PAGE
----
And these differences have played out online in the way party members have responded to opposing views as if they were threats.

However, she urged party members to be conscious of their own inherent biases and not view these differences as a threat, but as opportunities to have hard conversations.

“I hope we have them, and in listening, be at least open to the possibility of changing our minds,” she added.

“More than any trait during this time, I call for empathy that goes two ways. Empathy should drive us to amplify voices of others, to join forces for a shared cause, for our future.

“We have always been a party of action, and empathy is how we will continue to stay relevant, and continue to take meaningful action for our fellow Singaporeans.”

Recounting her own experience as a party activist since 2012, Ms Gho, 42, said PAP’s biggest pressing need is to ensure that it renews its members at every level of the party’s hierarchy, and not only in the candidates it fields during a general election.

Citing some branch-level statistics, she said that there are only 12 branch secretaries who are female, compared with 81 who are male.

“We need to ensure our party’s membership at the branch level truly reflects the diversity of Singapore. And we have to make sure that diversity counts when anticipating ground needs, giving inputs to policy formulation, and communicating our messages to our voters,” said Ms Gho.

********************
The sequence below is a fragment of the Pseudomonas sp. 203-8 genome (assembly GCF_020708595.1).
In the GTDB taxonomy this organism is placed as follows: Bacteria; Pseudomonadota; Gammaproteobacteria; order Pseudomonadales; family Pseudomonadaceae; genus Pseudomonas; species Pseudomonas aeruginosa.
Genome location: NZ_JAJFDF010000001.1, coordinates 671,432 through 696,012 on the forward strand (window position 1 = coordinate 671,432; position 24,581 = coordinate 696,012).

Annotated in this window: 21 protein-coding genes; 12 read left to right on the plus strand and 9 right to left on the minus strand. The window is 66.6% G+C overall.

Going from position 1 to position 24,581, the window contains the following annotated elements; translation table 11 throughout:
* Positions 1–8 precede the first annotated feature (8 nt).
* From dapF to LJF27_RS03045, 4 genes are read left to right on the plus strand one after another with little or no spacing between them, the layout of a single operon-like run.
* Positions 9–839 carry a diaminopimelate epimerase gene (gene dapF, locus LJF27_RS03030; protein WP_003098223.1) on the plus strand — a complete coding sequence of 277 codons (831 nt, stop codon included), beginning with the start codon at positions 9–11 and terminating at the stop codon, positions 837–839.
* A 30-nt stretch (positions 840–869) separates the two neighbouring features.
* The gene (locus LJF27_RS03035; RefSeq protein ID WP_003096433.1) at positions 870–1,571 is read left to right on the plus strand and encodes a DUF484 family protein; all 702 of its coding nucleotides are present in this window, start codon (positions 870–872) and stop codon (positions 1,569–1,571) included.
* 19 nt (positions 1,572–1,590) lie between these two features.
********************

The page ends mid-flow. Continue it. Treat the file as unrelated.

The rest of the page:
When asked by reporters later if her point about PAP needing to embrace people from diverse backgrounds extends to people from the lesbian, gay, bisexual and transgender community, Ms Gho agreed.

Recurring theme

The need to embrace people from diverse backgrounds and different viewpoints was a recurring theme at Sunday’s party convention.

PAP’s secretary-general Lee Hsien Loong, who is also Singapore’s Prime Minister, made similar points in his speech.

He had said that the party must show that it is not afraid of opposing views or being challenged, and that voters today want to see more debate, contestation and questioning of established ideas.

“We welcome good ideas, regardless of who proposed them… We also have to rebut wrong views, if possible gently, but when necessary firmly,” said Mr Lee.

Speaking to reporters after the event, MP for MacPherson ward Tin Pei Ling said that embracing diverse viewpoints would strengthen trust.

“It’s not just me pushing things to you and you have to accept it, or I just say things that you like to listen. But I explain to you so that even if we may not see eye-to-eye 100 per cent on everything, you know where I am coming from, that it’s not self-serving,” she added.

“And so, it comes back to what are we in politics for? It’s about serving people. And if that’s the case, then, having that empathy, bridging those differences, listening to people and to willingly engage and see whether we can have a midpoint perhaps, and letting you know where I come from. I think that’s important.”

Also speaking at Sunday’s convention was Mr Ling Weihong, 40, branch secretary of Sengkang Central, which is currently under the Workers’ Party.

He talked about the difficulties operating in an opposition ward, but said that his team would continue to work to win back Sengkang GRC, though he acknowledged that it would be an uphill task.

Representing the trade unions, Mr Sanjeev Tiwari, general secretary of the Amalgamated Union of Public Employees, talked about the need to reinforce the strong ties between NTUC and PAP.

He said the collaboration between both organisations is mostly happening within the leadership level and that it needs to be extended to all members of both organisations.